Arya S. | The pandemic has played an important role in the beauty we now find in being able to gather, so to see Little Island manifest has been magical. People sometimes criticize us for being whimsical, but it really is a magical thing! A new piece of land is just floating on the Hudson. The leadership team knew early on that it should be a vessel for people to engage with their location; parks can be very passive spaces, but I think that due to the size of Little Island, once you are on it, you're automatically engaging with it, so we keep thinking about how we can we support that.
How would you describe the post-pandemic atmosphere of New York’s artistic community?
Arya S. | I think that New Yorkers are very ready for the return to cultural spaces. As for the artists, in my opinion, making independent theater is always insane and often feels like the Wild West, so throwing a world pandemic into the mix was just another thing! I have a lot of faith in indie theatre, in the artists who are used to telling stories in that capacity, and in artists who are just now entering the community. I know many young performers who just graduated, or who just moved to New York, and anything is possible for them. There's a lot of anticipation about people’s first show back, and this will be an exciting way to re-emerge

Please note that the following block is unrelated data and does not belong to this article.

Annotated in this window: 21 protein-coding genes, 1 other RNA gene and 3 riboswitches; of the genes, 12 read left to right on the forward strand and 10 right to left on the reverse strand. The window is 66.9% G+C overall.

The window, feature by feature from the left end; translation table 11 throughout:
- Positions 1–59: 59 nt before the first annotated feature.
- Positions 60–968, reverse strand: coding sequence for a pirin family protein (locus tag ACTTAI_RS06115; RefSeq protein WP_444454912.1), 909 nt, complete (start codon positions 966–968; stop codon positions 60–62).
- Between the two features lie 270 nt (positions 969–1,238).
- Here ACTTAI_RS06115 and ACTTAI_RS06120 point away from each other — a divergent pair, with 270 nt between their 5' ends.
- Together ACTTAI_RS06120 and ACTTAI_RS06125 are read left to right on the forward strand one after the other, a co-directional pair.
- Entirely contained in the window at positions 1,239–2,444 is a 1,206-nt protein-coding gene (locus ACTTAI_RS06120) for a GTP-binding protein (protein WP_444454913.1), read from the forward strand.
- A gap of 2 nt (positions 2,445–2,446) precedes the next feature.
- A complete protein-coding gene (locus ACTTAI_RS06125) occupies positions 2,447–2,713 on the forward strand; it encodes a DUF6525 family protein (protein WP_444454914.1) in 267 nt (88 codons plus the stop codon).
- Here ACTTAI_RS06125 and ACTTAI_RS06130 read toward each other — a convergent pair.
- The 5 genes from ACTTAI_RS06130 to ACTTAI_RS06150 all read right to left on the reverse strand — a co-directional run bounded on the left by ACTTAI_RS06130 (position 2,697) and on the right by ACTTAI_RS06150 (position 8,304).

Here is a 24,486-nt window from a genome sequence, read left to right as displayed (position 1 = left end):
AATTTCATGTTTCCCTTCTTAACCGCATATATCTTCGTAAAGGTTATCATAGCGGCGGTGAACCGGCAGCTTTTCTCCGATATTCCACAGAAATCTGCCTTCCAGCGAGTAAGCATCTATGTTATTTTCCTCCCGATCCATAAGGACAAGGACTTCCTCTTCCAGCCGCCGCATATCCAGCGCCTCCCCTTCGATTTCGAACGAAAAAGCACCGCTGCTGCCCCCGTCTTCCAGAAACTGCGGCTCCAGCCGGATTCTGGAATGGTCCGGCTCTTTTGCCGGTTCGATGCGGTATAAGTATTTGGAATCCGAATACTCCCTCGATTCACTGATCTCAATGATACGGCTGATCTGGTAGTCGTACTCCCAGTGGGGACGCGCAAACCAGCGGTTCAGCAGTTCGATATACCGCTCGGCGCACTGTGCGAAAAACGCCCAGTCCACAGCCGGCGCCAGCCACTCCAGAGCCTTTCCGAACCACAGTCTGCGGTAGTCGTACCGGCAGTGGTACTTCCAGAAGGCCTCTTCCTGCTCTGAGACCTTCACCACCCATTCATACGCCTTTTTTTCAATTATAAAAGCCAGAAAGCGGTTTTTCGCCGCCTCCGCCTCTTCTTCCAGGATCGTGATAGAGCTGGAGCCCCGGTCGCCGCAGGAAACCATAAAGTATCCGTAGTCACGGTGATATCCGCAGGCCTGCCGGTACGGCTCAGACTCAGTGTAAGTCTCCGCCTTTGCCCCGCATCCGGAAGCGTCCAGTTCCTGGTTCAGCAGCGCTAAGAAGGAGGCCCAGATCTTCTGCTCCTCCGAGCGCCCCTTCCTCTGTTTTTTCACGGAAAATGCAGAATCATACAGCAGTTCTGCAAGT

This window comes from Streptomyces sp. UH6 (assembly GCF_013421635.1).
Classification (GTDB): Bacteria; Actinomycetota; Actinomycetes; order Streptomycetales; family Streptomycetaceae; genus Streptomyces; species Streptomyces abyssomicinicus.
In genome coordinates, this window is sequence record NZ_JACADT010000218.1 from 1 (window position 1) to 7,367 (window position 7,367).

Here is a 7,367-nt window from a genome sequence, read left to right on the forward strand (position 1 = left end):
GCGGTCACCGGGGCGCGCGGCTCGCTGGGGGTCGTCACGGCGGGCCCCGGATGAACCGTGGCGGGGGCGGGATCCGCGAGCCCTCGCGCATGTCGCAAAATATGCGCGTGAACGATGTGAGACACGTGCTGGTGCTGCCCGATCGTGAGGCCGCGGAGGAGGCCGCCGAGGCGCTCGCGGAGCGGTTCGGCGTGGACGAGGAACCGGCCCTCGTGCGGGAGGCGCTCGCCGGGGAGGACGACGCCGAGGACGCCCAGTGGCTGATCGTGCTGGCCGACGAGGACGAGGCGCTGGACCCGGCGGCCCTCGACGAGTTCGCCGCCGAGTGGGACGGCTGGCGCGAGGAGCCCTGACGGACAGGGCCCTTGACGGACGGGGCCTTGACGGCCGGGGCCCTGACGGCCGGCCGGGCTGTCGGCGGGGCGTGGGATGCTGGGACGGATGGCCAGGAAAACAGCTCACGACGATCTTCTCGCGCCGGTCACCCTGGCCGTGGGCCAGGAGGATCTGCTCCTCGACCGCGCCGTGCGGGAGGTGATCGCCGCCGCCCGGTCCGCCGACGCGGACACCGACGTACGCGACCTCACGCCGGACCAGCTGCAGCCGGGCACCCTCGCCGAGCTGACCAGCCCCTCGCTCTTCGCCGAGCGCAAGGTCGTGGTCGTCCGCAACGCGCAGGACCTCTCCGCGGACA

I also think this year has been an exercise in establishing your own boundaries, whether that be as an artist or as a human being. People need to reenter the scene whenever and however they feel comfortable doing so. That being said, Little Island’s events have been selling out very quickly, so it's exciting to know that there is a hunger for shows, and that people feel safe enough to gather.